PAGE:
Polar Bear Pen
The polar bear pen was the residence of Ted the polar bear, and was situated near the zoo entrance. Fixed with a pool of cold water for the bear to swim in, the pen was painted to resemble ice and snow. Overlooking the pool of water was a single ledge that Ted would recline on when he was unhappy. At the end of the pen were three rounded doorways that were also decorated with more painted surfaces.
The camel pen was set to the side of the ostrich pen and contained two camels, Nick among them. Sealed off by wrought-iron fences, the camel pen was surrounded by grass and its floor was kept dry.
The ostrich pen was located to the side of the camel pen and housed two ostriches. The bottom of the pen was, as with the camel pen, kept dry and the pen was separated from zoo patrons with a wrought-iron fence.
The penguin enclosure was set at the middle of the zoo and housed the four penguins Skipper, Private, Rico and Kowalski. Divided from patrons with the use of a short brick wall and wrought-iron fencing, the penguin enclosure consisted of a pool of cold water and a small cement island in its center. Within the island, the penguins resided, its interior being empty.
The Octopus Pool is where the octopus Dave used to live in. It was where Dave performed his tricks. Also, it was the only known exhibit featuring marine animals (excluding the penguins.) The pool has lots of coral, and rocks. It was later replaced by the penguin pool, when the penguins Skipper, Private, Rico and Kowalski arrived at the zoo.
At one point, four metal cages were found in the Central Park Zoo, all cornering the penguin exhibit. The cages contained the chimpanzees Mason and Phil for a time, at least two toucans, nine macaws and an unidentified species respectively. All four cages contained dried trees onto which the animals inside resided. Some time later, once the lemurs were introduced into the zoo, the cages were taken down and replaced with wide, open enclosures in which the chimps, lemurs, flamingos and Marlene the otter were kept.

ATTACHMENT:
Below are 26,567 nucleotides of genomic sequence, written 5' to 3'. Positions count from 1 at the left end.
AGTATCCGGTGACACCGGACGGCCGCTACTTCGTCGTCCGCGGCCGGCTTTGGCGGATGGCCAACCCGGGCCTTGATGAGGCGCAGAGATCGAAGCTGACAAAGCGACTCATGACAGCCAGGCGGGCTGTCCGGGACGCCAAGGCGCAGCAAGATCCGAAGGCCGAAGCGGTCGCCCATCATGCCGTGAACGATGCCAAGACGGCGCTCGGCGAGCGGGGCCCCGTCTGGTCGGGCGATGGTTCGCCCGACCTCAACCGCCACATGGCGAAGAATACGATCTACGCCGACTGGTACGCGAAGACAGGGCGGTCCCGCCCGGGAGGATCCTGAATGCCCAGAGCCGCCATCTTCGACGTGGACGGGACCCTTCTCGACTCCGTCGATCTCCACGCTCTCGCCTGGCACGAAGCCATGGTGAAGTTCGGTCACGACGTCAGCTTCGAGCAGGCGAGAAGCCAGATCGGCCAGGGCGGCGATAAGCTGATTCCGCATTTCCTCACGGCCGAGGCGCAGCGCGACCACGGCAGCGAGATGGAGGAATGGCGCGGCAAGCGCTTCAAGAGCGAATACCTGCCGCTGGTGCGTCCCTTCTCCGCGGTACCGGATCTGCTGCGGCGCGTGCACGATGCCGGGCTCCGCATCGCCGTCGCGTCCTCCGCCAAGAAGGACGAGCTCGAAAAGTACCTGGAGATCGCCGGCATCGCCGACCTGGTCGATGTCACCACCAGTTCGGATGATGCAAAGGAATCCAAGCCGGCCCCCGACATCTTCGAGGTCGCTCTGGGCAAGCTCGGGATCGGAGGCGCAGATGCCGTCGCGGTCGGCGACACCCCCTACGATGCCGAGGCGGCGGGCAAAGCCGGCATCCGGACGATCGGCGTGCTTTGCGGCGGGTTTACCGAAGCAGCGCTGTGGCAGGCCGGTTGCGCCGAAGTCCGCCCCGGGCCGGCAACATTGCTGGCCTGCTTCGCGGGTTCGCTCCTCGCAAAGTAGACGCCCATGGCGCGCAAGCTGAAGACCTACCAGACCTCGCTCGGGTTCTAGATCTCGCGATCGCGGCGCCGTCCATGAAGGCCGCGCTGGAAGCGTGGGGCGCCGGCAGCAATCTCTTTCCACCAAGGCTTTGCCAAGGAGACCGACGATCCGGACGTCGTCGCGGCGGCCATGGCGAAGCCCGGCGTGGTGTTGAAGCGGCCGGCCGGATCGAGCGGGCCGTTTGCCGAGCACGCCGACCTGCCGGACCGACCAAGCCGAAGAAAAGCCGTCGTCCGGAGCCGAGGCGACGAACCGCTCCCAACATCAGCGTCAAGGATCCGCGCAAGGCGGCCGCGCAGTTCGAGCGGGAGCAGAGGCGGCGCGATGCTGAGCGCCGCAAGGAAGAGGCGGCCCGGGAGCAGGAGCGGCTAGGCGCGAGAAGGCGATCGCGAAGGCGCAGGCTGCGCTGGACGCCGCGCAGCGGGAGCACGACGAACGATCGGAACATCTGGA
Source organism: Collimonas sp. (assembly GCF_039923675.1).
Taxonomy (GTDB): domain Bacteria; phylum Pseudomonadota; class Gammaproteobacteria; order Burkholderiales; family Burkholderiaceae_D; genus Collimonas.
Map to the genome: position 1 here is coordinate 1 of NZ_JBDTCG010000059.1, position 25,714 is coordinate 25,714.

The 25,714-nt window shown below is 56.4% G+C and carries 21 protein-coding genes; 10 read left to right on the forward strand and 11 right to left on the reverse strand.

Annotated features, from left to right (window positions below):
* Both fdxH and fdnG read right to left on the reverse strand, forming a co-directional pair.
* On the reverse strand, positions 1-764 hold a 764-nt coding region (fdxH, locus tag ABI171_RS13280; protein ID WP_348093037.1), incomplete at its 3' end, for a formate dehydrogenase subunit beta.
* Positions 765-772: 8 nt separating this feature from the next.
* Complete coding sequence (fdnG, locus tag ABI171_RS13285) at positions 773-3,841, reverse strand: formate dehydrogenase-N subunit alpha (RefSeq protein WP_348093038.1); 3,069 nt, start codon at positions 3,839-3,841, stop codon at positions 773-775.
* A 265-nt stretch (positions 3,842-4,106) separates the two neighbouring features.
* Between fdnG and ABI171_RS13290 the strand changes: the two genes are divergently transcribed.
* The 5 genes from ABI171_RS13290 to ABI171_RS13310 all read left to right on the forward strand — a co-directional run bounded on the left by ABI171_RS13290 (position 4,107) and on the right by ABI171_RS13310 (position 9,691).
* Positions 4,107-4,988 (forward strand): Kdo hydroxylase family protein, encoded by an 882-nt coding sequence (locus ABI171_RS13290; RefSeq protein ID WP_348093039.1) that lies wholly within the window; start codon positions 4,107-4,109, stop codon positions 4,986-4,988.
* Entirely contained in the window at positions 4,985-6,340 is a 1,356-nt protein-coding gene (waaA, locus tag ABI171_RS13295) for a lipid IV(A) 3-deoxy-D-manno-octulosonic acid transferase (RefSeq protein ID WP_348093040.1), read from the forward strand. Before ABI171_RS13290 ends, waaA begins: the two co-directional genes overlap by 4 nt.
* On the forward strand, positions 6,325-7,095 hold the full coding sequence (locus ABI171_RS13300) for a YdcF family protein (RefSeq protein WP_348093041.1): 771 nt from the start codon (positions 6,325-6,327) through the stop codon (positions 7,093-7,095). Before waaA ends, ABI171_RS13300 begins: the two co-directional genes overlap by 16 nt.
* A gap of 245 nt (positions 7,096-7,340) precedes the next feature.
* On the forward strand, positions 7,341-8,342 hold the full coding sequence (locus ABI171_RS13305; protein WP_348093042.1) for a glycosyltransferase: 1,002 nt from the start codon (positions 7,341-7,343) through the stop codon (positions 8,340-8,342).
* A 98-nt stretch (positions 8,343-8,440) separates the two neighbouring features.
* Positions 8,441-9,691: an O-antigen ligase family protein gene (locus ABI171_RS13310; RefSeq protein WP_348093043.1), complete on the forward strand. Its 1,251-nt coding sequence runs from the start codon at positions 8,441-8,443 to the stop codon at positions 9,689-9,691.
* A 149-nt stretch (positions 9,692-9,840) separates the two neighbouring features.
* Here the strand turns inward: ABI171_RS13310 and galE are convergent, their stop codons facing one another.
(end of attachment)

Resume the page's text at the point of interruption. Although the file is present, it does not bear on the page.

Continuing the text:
The chimpanzee cage housed the two chimps Mason and Phil, and was fitted with a large tree for the chimps to climb on. At least during the colder months, the chimpanzee cage was fitted with a furnace for the chimps to keep warm. The chimpanzee cage was set near a trashcan that Mason would dig out of for food and the comics section of the newspaper. The cage was also usually littered with empty cans of root beer that Phil had drunk.
The macaw cage contained nine blue-and-yellow macaws, and was fitted with a tree that the macaws would perch on. To house the birds at night, the cage contained a large birdhouse set on one of the tree’s branches.
The toucan cage housed at least two toucans and had a tree inside that the toucans used as a perch. As with the macaw cage, the toucan cage contained a large birdhouse.
The cage in which this animal resided contained, as did the others, a large tree for it to climb on.
The reptile house was host to various species of reptile and amphibian, among them snakes and lizards. Some of the reptile house tanks were set facing outside.
After the zoo’s main attractions (Alex, Marty, etc.) went missing, the zoo continued to operate, with at least one of its attractions, the Reptile House, remaining open. During this time, one exhibit in particular, the cobra habitat, which housed at least twenty-six cobras, was accessible for viewing by patrons.
Some time later, the Reptile House took in further animals, from a number of snakes of all species to chameleons from the forests of Madagascar. Among the animals that enjoyed a brief stay was the boa constrictor Savio, who was transferred to the Central Park Zoo from the Hoboken Zoo for a number of instances. One animal, a poison dart frog named Barry, was brought over to the zoo in a radioactive container out of fear of his poisonous skin, but kept in a standard glass tank afterward.